"The fruitfulness of special relativity was an invitation to Einstein to unfold even more of the constant beauty of nature and of the exact science of that beauty.... To formulate the interrelation of accelerated frames of reference in a. way satisfying their covariance was one thing. To fill them with physical content was another. The most universal case of constant acceleration was provided by gravity, but no branch of physics was in a sense less explored than gravitation. Until Einstein, the innumerable cases of gravitational acceleration had been studied as examples of the inverse square inertial frames of reference. In the theory of general relativity that same acceleration was to stand for all similar accelerations and for any and all accelerated frames of reference. Being a scientific law, this generalization bad to have not only inherent beauty but also an ability to predict unsuspected effects of gravitation. The first of these new effects, the bending of light in a strong gravitational field, was perceived by Einstein as early as 1907, but it was only in 1911 that he realized it might be detected during a iull solar eclipse. It took four more years before he was able to draw two other consequences of general relativity. They were the gravitational red shift of light and the advance of the perihelion of planets, detectable only in the case of Mercury. He now had for his theory three supports which were all the more priceless because they were not dependent upon one another and showed that Newton's great synthesis of gravitational was but a limiting case of general relativity (pp. 188-189)."

The wide scope of the book is indicated by the following extended quote taken from the book's dust jacket. This quote beautifully and accurately summarizes the contribution this book makes to the ongoing dialogue between men of science and men of religion.

In this challenging work, Stanley L. Jaki illuminates the intimate connection between scientific creativity and natural theology. He draws especially upon the history and philosophy of science to show that a rational belief in the existence of a Creator, or at least an epistemology germane to such a belief, played a crucial role in the rise of science and in all its great creative advances.

Originally presenting his ideas as the Gifford Lectures for 1975 and 1976, Jaki maintains that the birth of a viable scientific enterprise could take place only when, in the High Middle Ages, natural theology had become steeped in Christian faith. Through proclaiming both the rationality and the contingency of the universe, natural theology then helped form a cultural matrix in which science could rise and prosper. Jaki also points out that whenever in later times rational belief in a Creator, as based on the classic proofs of the existence of God, has been radically criticized, the results have usually been at least potentially disastrous for the cultivation of science.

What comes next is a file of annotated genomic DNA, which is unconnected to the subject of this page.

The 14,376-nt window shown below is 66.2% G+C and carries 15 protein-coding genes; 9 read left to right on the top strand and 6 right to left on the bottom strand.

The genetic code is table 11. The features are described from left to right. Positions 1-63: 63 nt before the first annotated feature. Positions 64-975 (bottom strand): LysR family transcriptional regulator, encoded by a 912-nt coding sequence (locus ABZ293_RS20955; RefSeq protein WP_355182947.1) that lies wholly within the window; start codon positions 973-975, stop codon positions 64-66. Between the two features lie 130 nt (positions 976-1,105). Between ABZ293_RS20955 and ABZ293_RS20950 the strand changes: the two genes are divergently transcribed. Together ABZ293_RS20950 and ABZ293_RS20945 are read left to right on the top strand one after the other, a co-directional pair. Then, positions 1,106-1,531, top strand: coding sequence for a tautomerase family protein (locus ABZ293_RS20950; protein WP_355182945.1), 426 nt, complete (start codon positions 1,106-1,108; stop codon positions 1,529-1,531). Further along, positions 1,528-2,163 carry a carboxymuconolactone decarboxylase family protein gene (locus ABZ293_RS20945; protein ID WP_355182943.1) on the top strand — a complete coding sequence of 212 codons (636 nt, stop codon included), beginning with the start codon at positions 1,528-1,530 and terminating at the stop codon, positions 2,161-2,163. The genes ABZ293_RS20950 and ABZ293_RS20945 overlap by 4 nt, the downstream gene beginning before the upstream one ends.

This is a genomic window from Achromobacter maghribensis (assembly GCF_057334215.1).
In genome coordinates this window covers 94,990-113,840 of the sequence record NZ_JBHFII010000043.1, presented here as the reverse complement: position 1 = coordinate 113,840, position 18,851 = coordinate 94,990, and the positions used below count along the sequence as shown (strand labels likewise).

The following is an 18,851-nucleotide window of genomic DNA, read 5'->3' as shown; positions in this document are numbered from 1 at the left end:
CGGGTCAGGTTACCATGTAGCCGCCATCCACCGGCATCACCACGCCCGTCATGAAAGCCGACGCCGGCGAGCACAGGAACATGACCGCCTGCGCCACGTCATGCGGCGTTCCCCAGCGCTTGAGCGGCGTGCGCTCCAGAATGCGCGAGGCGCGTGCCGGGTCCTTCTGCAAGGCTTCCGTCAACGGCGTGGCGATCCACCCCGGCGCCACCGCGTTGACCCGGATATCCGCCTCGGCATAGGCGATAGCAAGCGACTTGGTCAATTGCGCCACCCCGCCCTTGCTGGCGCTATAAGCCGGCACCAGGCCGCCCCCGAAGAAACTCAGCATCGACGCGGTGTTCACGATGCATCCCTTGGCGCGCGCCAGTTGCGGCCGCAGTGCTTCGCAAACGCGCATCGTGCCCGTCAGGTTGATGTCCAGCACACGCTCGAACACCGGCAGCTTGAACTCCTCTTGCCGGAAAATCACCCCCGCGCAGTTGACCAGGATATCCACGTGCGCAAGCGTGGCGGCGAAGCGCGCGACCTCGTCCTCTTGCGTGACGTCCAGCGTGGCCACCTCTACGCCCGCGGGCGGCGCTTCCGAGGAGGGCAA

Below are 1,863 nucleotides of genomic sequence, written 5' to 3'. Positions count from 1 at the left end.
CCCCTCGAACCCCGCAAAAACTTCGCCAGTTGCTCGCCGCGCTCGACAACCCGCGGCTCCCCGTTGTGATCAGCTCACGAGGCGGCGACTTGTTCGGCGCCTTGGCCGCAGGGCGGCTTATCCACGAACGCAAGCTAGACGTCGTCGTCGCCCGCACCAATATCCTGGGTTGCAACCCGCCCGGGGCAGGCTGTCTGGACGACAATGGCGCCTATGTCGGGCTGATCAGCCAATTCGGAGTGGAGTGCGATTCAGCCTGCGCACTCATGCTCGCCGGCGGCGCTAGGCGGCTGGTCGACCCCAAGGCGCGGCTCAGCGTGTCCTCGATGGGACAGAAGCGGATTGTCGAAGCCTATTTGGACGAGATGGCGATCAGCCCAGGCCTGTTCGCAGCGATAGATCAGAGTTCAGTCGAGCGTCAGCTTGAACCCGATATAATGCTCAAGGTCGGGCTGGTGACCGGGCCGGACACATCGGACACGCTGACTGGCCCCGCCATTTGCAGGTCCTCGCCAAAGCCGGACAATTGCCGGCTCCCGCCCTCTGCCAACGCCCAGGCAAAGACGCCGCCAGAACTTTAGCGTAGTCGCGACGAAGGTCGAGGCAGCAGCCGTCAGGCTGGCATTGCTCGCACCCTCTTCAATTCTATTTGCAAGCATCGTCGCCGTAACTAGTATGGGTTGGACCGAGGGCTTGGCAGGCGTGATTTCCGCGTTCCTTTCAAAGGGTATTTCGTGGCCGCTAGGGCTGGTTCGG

With painstaking attention to original sources, the author pursues his theme through the thought of Bacon, Descartes, Newton, Hume, Kant, Hegel, Comte, Mach, Planck, and Einstein. Special chapters show the connection between a rejection of natural theology and an implicit assertion of the incoherence of the universe in the Copenhagen interpretation of quantum mechanics, in logical positivism, and in the "psychologist" branch of the new historiography of science. In addition the book offers chapters in which thematic reflections on the history of cosmology and evolutionary theories are built into consideration supporting rational belief in the existence of God. Taken together, these investigations strongly suggest that the road of science and the ways of God form a single intellectual avenue.

This reviewer strongly recommends this book in conjunction with Jaki's Science and Creation-From eternal cycles to an oscillating universe (Scottish Academic Press, Endinburgh, 1974) for a course or seminar in A Judaic-Christian Philosophy of Science or The Emergence of Science from a Judaic-Christian Tradition.

Reviewed by W. Jim Neidhardt, Department of Physics, New Jersey Institute of Technology, Newark, N.J. 07102